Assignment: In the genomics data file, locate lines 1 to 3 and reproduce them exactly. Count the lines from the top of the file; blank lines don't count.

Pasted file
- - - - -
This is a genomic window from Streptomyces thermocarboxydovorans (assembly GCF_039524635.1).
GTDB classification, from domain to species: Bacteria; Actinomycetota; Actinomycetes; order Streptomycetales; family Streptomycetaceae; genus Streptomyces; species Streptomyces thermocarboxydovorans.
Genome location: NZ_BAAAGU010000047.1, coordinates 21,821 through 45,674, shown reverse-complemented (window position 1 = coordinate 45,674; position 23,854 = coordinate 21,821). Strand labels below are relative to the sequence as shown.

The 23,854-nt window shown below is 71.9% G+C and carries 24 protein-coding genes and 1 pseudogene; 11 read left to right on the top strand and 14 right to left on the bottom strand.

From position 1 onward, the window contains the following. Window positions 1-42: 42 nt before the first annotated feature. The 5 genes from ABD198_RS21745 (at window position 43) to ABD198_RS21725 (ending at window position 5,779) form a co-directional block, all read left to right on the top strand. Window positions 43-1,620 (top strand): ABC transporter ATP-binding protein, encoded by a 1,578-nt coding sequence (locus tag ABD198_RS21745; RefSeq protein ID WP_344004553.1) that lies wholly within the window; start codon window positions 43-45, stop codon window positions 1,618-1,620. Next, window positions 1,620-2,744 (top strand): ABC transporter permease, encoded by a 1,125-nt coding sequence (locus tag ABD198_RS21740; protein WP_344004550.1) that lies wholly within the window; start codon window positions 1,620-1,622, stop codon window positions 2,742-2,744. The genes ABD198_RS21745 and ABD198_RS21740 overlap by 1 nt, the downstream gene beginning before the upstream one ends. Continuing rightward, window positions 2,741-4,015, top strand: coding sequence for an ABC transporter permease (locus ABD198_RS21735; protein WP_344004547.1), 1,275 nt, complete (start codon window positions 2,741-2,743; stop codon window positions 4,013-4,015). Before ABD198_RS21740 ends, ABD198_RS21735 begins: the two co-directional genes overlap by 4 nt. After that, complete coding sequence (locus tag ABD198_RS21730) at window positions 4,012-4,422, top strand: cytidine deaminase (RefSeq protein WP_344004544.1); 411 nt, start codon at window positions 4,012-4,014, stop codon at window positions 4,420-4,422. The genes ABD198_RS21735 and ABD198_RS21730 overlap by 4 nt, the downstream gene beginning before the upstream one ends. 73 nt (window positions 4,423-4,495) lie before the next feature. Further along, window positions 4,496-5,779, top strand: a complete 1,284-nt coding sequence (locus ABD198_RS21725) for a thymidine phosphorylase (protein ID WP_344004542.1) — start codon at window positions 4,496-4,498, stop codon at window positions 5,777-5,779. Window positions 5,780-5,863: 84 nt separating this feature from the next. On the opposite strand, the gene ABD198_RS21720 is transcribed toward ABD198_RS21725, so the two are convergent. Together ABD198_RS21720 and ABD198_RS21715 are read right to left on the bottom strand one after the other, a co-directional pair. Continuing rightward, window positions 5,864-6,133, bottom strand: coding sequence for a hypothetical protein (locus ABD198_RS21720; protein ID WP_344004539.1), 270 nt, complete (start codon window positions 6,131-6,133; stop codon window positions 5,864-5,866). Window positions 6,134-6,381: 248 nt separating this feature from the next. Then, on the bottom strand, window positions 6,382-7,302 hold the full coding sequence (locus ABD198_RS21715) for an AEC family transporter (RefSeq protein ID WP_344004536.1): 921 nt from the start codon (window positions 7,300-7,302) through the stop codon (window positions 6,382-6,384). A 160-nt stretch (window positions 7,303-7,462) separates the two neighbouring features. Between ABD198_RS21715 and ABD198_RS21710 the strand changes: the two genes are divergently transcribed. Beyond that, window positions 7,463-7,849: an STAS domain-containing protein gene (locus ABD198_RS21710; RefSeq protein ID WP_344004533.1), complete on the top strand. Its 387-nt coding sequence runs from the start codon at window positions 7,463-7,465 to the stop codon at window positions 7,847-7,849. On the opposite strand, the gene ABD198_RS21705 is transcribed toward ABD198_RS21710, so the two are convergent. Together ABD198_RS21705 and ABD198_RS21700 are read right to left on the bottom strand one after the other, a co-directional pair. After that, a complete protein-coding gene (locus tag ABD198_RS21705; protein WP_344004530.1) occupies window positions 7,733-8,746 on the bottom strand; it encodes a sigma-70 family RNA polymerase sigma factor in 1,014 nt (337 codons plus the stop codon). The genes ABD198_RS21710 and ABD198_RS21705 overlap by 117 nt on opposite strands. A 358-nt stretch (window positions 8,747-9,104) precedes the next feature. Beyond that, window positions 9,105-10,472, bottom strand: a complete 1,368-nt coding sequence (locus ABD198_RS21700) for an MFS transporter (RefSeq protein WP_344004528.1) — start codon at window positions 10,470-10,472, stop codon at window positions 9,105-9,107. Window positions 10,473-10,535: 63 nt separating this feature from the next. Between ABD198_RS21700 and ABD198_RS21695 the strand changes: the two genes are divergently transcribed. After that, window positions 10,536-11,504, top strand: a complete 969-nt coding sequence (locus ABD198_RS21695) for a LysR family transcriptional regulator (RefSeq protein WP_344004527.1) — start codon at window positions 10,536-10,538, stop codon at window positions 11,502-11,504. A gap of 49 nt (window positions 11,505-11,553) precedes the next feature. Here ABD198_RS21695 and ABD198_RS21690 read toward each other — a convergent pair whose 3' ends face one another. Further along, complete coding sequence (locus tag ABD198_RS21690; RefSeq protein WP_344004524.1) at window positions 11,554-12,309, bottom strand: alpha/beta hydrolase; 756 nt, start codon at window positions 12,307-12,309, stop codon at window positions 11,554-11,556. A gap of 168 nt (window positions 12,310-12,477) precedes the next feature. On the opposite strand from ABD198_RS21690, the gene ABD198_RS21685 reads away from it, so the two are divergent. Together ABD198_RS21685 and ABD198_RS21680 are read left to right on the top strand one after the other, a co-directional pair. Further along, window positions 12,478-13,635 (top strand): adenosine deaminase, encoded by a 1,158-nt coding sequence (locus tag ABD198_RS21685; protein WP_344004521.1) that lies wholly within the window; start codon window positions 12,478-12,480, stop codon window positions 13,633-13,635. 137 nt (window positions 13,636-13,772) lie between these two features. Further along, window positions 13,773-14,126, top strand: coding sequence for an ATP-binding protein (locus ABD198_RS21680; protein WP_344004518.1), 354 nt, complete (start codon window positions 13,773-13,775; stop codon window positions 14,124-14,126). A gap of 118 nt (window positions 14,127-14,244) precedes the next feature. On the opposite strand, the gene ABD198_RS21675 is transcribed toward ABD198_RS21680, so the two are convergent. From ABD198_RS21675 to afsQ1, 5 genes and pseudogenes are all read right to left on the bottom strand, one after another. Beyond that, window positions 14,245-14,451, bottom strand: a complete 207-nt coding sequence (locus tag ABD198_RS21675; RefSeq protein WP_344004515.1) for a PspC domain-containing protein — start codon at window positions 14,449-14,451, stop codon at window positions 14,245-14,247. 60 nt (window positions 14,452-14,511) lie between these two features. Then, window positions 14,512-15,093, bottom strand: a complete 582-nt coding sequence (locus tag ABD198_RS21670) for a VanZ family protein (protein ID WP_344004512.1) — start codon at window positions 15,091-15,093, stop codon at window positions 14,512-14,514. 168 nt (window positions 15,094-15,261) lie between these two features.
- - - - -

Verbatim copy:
This is a genomic window from Streptomyces thermocarboxydovorans (assembly GCF_039524635.1).
GTDB classification, from domain to species: Bacteria; Actinomycetota; Actinomycetes; order Streptomycetales; family Streptomycetaceae; genus Streptomyces; species Streptomyces thermocarboxydovorans.
Genome location: NZ_BAAAGU010000047.1, coordinates 21,821 through 45,674, shown reverse-complemented (window position 1 = coordinate 45,674; position 23,854 = coordinate 21,821). Strand labels below are relative to the sequence as shown.